Israeli Poll Shows Opposition to Airstrikes

Most Israelis oppose the latest round of airborne strikes against Palestinian militants, according to a poll published Friday in an Israeli newspaper.

The survey in the Yediot Ahronot newspaper found that 58 percent of Israelis believe that Israel should temporarily halt the killing of militants to give the new Palestinian prime minister, Mahmoud Abbas (search), time to establish himself in his position.

Under the requirements of a U.S.-backed peace plan, Abbas must rein in militant groups, but so far he's been unable to broker a cease-fire with the Islamic Hamas (search), which has been responsible for most of the suicide bombings that have killed 368 people over the last 32 months of fighting.

Last Friday, Hamas called off truce talks with Abbas. This week Israel launched four airborne raids against Hamas members.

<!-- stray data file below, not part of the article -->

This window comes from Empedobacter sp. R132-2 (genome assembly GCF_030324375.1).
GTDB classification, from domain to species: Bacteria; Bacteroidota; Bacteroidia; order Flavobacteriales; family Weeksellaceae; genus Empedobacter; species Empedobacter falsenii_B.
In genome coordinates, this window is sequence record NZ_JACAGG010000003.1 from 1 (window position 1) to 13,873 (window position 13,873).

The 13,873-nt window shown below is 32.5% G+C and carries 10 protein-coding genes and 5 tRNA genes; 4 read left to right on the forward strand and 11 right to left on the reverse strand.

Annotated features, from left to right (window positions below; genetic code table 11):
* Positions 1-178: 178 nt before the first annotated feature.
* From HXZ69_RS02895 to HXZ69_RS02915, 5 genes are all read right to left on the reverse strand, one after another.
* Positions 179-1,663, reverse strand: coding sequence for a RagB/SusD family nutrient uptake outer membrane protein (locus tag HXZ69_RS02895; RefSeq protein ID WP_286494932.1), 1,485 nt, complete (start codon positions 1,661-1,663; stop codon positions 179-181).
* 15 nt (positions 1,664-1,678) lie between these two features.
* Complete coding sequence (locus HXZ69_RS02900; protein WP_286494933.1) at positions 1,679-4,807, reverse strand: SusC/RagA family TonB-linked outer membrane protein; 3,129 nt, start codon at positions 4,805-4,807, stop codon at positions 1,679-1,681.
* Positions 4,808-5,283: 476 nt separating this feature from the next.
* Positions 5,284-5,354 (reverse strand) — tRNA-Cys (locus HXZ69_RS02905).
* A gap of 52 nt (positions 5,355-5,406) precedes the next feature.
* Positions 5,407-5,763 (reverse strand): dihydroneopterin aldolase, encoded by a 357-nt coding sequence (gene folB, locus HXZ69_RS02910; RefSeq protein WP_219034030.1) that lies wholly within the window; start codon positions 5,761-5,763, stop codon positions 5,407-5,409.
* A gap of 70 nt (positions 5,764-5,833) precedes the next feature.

The strikes have prompted calls for revenge from Hamas supporters. The group dispatched a bomber who blew up a bus in Jerusalem Wednesday, killing himself and 17 other people.

Nine percent of those questioned in the poll said they wanted the military strikes to stop altogether and 30 percent said they should continue.

Israeli Prime Minister Ariel Sharon said this week that he would fight militants "to the bitter end." Israel says it has no choice but to strike at militant leaders. The attacks often kill civilian bystanders and Palestinians criticize them as crude assassinations.

The poll also showed that 67 percent of Israelis agree with recent statements by Sharon that Israel must end its occupation of Palestinian areas. Sharon made the remarks ahead of the launch of a U.S.-backed Mideast peace plan that envisions the creation of a Palestinian state by 2005.

The survey, conducted by the Mina Tzemah/Dahaf (search) polling company, questioned a representative sample of 501 Israelis this week and has a margin of error of 4.5 percent.